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Szekrenyes A.,Debrecen University | Park S.S.,Amgen | Santos M.,SCIEX | Lew C.,SCIEX | And 28 more authors.
mAbs | Year: 2016

An international team that included 20 independent laboratories from biopharmaceutical companies, universities, analytical contract laboratories and national authorities in the United States, Europe and Asia was formed to evaluate the reproducibility of sample preparation and analysis of N-glycans using capillary electrophoresis of 8-aminopyrene- 1,3,6-trisulfonic acid (APTS)-labeled glycans with laser induced fluorescence (CE-LIF) detection (16 sites) and ultra highperformance liquid chromatography (UHPLC, 12 sites; results to be reported in a subsequent publication). All participants used the same lot of chemicals, samples, reagents, and columns/capillaries to run their assays. Migration time, peak area and peak area percent values were determined for all peaks with >0.1% peak area. Our results demonstrated low variability and high reproducibility, both, within any given site as well across all sites, which indicates that a standard N-glycan analysis platform appropriate for general use (clone selection, process development, lot release, etc.) within the industry can be established. © 2016, Ákos Szekrényes….


Deshpande P.P.,Chemical Development | Singh J.,Process Research and Development | Pullockaran A.,Process Research and Development | Kissick T.,Process Research and Development | And 25 more authors.
Organic Process Research and Development | Year: 2012

A practical synthesis of the SGLT-2 inhibitor β-C-aryl-d-glucoside (1) has been developed. The route employed 2,3,4,6-tetra-O-trimethlysilyl-d- glucano-1,5-lactone as the key chiral building block, prepared efficiently from the commercially available, inexpensive raw materials, d-gluconolactone and trimethylsilyl chloride. The salient step in the synthesis is the Lewis acid-mediated stereoselective reduction of a methyl C-aryl peracetylated glycoside using a silyl hydride to set the stereochemistry of the crucial anomeric chiral center. Several novel cocrystalline complexes of 1 with l-phenylalanine and l-proline were discovered. Single-crystal structures of these complexes and several synthetic intermediates have been determined. The l-phenylalanine complex was developed and used to purify and isolate the API. All steps were implemented at multikilogram scale. © 2012 American Chemical Society.


Kim S.-H.,Bristol Myers Squibb | De Mas N.,Process Research and Development | De Mas N.,Lonza Biologics Inc. | Parlanti L.,Process Research and Development | And 20 more authors.
Organic Process Research and Development | Year: 2011

We describe the synthesis, chromatographic purification, and isolation of the epothilone-folic acid conjugate BMS-753493, an investigational new drug candidate for the treatment of cancer. The main challenges for process development were the instability of BMS-753493 in aqueous solution, the design and optimization of the preparative chromatography, and the removal of phosphate salts and water from the purified material. The operating conditions of the batch chromatographic purification were optimized using a column adsorption model. The free-salt active pharmaceutical ingredient was isolated via the precipitation of its zwitterion following a careful determination of the isolation parameters that controlled thermal and pH-related decomposition. This process enabled the manufacturing of several batches (10-30 g) of cGMP quality BMS-753493. © 2011 American Chemical Society.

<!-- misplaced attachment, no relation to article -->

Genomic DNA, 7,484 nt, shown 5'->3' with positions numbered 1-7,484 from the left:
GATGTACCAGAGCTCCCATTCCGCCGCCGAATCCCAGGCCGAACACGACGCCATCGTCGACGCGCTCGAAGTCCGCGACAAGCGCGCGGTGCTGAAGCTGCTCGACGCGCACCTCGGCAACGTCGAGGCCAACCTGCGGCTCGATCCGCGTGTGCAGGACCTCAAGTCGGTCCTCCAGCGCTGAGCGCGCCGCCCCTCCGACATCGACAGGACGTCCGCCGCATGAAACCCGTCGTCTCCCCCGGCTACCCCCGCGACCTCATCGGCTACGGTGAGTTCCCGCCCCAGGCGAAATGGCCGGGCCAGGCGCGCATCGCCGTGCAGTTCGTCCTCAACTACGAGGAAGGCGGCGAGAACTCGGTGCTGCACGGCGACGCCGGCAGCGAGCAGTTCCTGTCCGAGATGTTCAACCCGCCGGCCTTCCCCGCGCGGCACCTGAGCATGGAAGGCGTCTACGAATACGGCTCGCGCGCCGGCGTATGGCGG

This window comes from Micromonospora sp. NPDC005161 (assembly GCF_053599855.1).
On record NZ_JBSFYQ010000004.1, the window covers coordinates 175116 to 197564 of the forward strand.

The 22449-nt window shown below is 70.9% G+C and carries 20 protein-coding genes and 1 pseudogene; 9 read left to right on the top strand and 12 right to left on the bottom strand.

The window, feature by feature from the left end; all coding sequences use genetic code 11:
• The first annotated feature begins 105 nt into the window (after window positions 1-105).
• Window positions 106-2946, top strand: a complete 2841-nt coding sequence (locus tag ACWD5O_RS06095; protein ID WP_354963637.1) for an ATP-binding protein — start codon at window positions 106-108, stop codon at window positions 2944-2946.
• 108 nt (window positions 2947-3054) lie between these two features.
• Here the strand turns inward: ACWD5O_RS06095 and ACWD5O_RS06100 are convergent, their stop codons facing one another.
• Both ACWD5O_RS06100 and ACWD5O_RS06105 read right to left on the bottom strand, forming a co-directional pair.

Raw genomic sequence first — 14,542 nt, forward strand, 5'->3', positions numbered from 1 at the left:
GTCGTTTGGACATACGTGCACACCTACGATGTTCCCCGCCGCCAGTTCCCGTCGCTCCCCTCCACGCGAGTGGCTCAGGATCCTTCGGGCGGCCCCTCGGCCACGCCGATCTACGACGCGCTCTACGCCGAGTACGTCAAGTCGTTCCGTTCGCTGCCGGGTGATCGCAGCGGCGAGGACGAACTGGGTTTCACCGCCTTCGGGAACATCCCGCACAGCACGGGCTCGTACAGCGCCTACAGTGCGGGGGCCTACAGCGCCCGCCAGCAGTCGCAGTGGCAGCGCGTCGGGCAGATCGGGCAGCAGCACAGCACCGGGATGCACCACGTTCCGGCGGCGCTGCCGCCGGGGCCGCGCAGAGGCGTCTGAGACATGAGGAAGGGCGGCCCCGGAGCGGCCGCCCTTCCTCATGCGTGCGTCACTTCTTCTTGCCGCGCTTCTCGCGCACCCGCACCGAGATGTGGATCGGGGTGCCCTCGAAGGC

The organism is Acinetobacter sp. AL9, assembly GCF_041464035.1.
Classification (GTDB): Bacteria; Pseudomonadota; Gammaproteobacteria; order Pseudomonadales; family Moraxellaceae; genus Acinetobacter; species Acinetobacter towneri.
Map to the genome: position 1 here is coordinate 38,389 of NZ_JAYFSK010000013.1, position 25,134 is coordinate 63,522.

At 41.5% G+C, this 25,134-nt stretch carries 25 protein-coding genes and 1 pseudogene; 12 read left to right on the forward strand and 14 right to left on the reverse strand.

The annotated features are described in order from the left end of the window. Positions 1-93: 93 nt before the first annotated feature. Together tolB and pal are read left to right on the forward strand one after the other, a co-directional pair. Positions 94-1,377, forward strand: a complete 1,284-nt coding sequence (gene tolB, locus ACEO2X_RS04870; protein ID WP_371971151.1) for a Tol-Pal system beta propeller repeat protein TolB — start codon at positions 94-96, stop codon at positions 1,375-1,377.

Huang J.-T.,Analytical Research and Development | Alquier L.,Analytical Research and Development | Kaisa J.P.,Analytical Research and Development | Reed G.,McNeil Consumer Healthcare | And 2 more authors.
Journal of Chromatography A | Year: 2012

Recently, haloanisoles and halophenols are associated with multiple product recall situations in the pharmaceutical industry. The majority of the recalls are associated with consumer complaints due to the presence of 2,4,6-tribromoanisole, as extremely low levels of this component can be easily detected by the human nose. As part of the root cause analysis to address the cause of the consumer complaints, a GC-MS/MS based analytical method combined with stir bar sorptive extraction (SBSE) sample preparation was developed for determination of halophenols and haloanisoles from various drug product formulations. The method also applies to the analysis of 2,4,6-tribromoanisole analysis in various packaging materials. The optimized MS/MS method is based on component-specific MRM transitions. The detection limit is component dependent and in the range of 1-100. pg/tablet for solid dosage formulations and 0.04-4. ng/L for water based solutions. Deuterated tribromoanisole was used as internal standard for quantitation. The paper also may provide guidance for performing trace level method validation in the regulated Pharmaceutical Industry. © 2012 Elsevier B.V.


Hajikarimian Y.,Pfizer | Yeo S.,Analytical Research and Development | Ryan R.W.,Analytical Research and Development | Levett P.,Pfizer | And 2 more authors.
Organic Process Research and Development | Year: 2010